"When do we go to South Africa?"
That's what John Seale remembers asking when he arrived in Los Angeles last spring for preproduction meetings. "I'm thinking we'll be filming big waves on trawlers around the Cape of Storms with plastic bags over the camera," says the cinematographer. "Everyone looked at me sadly and said, 'No, think Stage 16, Warner Bros., Burbank.'"
"The real rough stuff was on Stage 16," says Wolfgang Petersen. "You can imagine, if we're playing scenes with the Andrea Gail in 100-foot seas and 120-mile-per-hour winds, how many tons of water we had crashing over the actors and into their faces and knocking them around." This abuse was possible because Warner Bros.' Stage 16 is essentially a warehouse built atop a huge basement water tank. For The Perfect Storm, the massive vat was deepened into what is now, Petersen boasts, "the biggest tank inside a soundstage in the world." Containing 1.3 million gallons of water, it's roomy enough to hold full-size mock-ups of the 72-foot Andrea Gail, other fishing boats, and the rescue helicopter that plays a crucial role in the story. For the actors, who spent nearly three months here last fall, this is where the storm's fury hit home. "I've never seen anything like it," says producer Katz. "The dump tanks pouring tons of water, the wave machines, the boat really rocking, and it's raining and four cameras are swirling around on cranes."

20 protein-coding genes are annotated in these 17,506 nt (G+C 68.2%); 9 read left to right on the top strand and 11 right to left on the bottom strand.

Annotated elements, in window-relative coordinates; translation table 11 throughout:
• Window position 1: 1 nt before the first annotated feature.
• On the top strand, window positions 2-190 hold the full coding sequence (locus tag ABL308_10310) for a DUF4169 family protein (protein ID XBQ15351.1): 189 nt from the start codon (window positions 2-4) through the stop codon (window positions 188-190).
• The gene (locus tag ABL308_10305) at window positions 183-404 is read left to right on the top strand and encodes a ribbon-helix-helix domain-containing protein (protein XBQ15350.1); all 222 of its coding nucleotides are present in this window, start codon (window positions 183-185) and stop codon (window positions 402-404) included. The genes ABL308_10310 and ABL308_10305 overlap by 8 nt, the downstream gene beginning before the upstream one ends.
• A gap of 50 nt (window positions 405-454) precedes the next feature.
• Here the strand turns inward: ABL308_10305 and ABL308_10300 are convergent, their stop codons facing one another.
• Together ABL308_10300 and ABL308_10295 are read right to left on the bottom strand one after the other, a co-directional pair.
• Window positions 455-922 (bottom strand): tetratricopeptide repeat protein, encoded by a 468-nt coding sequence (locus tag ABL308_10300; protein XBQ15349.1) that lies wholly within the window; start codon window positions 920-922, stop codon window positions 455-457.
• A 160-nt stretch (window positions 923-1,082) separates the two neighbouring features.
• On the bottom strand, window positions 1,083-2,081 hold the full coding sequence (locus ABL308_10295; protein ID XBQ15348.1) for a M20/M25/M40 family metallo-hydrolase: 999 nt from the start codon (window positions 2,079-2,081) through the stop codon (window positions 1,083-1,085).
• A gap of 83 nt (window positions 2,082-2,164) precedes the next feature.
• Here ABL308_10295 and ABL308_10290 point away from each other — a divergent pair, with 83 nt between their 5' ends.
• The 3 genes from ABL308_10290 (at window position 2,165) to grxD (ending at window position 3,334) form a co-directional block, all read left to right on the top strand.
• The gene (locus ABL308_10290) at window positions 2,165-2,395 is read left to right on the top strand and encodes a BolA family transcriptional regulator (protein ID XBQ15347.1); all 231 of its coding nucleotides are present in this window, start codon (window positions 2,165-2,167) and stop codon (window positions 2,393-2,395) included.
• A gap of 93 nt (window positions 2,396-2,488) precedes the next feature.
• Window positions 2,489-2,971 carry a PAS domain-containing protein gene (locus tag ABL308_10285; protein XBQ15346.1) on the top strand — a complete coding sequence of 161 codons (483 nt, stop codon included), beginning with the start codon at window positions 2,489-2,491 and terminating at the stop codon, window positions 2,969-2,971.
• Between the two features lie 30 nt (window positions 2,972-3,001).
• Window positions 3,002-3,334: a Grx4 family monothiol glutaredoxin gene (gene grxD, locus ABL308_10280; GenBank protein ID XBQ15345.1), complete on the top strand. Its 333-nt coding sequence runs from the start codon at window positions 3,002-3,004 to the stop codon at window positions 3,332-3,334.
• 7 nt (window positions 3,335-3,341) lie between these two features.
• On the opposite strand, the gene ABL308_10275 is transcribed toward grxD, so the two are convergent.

"It walloped us," Clooney says of the artificial storm. "It beat the shit out of us." None of the actors suffered more than bruises and scrapes, but there were plenty of close calls; a stuntman broke his knee. "I saw Mark [Wahlberg] get blown off the boat by a stunt wave," says production designer William Sandell. "I've never seen actors put themselves in such jeopardy."
"At a certain point it's not even acting," says Petersen, with a sly glint in his eyes. "If you are thrown by water from this side of the boat to the other side and crawl back to your feet, and I shoot a close-up of you—it looks pretty good."